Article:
The Los Angeles Dodgers have been notorious for their injuries. So far this season, nothing has changed.
It’s been nearly three weeks since the 2017 season began, and the Los Angeles Dodgers are already facing similar issues as last year’s club.
First, the team can’t hit against left-handed pitching. Second, and maybe more importantly, several players have already been placed on the disabled list. Los Angeles already leads the league in players on the DL with 10.
Second baseman Logan Forsythe was one of the latest victims to hit the shelf Wednesday after getting hit with a pitch Monday that broke his toe. He played just 14 games in a Dodgers uniform before going down.
Los Angeles accomplished a pretty amazing feat last season by placing more than 27 different players on the DL, a new MLB record. At one point last August, seven starting pitchers were on the DL, more than an entire starting rotation.
Granted, most of the starting rotation has been healthy, other than Rich Hill, who can’t seem to overcome his issue with blisters. That sparks the question: Would you rather have Hill for the whole season without that hanging 12-6 curveball, or have him pitch a few games every other week while wielding his most valuable pitch?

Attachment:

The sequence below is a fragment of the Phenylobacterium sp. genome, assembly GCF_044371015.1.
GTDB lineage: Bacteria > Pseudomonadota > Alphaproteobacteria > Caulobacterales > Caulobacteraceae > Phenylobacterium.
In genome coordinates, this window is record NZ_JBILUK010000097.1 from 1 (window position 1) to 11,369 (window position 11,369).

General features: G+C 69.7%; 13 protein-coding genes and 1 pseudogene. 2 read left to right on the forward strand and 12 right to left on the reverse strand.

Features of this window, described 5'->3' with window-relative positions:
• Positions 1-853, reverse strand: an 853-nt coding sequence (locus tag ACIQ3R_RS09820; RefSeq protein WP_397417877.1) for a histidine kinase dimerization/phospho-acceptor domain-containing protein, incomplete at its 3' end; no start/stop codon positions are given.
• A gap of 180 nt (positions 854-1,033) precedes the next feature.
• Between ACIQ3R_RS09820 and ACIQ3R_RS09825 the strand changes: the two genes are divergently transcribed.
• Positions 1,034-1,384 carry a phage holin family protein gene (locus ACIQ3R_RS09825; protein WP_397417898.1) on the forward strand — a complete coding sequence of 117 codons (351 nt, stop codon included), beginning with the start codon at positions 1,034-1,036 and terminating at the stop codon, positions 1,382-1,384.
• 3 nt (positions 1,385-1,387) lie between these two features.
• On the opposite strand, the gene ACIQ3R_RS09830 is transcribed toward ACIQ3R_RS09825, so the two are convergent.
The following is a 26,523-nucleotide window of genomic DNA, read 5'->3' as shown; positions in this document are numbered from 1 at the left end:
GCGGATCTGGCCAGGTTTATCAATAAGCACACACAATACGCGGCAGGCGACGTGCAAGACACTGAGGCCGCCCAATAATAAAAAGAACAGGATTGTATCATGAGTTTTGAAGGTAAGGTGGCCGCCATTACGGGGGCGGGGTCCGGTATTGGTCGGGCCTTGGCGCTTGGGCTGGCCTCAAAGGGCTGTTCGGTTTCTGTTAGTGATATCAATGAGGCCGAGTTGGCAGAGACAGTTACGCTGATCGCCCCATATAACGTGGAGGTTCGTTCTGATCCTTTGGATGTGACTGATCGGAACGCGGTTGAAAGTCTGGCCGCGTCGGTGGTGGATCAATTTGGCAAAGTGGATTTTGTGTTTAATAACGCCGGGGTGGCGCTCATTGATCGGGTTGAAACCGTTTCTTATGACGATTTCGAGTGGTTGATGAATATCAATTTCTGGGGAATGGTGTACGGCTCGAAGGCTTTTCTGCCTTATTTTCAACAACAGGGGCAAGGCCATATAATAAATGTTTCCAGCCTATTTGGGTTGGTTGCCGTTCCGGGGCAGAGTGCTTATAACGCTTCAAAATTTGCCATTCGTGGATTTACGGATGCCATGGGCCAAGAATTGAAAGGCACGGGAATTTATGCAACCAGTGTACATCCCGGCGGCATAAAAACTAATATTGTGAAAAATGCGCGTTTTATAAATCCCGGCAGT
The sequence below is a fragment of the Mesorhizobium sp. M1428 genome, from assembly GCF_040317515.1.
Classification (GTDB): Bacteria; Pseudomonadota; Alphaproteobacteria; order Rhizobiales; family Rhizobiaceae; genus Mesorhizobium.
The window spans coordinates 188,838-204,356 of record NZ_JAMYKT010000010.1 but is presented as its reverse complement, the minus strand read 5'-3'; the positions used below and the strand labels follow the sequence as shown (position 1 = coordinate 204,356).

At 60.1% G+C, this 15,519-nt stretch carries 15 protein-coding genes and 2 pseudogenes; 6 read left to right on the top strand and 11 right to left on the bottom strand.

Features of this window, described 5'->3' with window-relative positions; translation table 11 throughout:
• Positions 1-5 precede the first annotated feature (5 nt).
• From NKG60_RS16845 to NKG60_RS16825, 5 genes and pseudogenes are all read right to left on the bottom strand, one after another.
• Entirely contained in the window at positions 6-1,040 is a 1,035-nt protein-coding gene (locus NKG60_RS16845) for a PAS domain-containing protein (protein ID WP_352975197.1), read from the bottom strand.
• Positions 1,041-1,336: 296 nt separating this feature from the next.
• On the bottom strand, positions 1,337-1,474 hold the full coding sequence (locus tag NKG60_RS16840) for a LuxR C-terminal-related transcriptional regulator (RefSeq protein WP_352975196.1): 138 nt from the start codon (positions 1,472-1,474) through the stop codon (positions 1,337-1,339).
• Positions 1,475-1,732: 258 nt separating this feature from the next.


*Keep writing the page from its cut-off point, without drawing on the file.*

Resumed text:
At this point, it seems to be the latter, since Hill hasn’t changed any of his mechanics on the mound.
There are several reasons that could explain why the injury bug has been so prevalent in the organization the past few seasons. Age, poor athletic training and natural conditions could all determine this oddity. But no one seems to know which reason is the most prominent.
The Dodgers do boast some seasoned veterans on the squad. Guys like Hill, Andre Ethier and Chase Utley aren’t what you would call “young guns” anymore. And while they’re not veteran hacks either – well, Ethier might be – it’s obviously more difficult to stay on the field when your body is fighting against you.
Yes, half of the guys currently on the DL are at least 30 years old. But a majority of the club is much younger. The average age on the team is 28.8, which ranks 16th among the 30 MLB rosters. Younger players like Yasiel Puig and Enrique Hernandez had stints on the DL last year, so surely age can’t be the only reason.
One could point to the training staff or natural conditions. But let’s face it, Los Angeles has the most money of almost any baseball organization and the weather at Chavez Ravine isn’t what you would call inclement.
Whatever has caused this upsurge in injuries, it hasn’t seemed to faze the Dodgers just yet. They won their division last year and were a few wins away from reaching the World Series, and that was done without Clayton Kershaw for a while during the summer.
The same outcome could be a possibility this season. While it wouldn’t be ideal to have so many players hurt, it allows the front office to call their most esteemed prospects to the big show. And if the younger players actually fare better than the more experienced guys, then there could be plenty of “injuries” in play.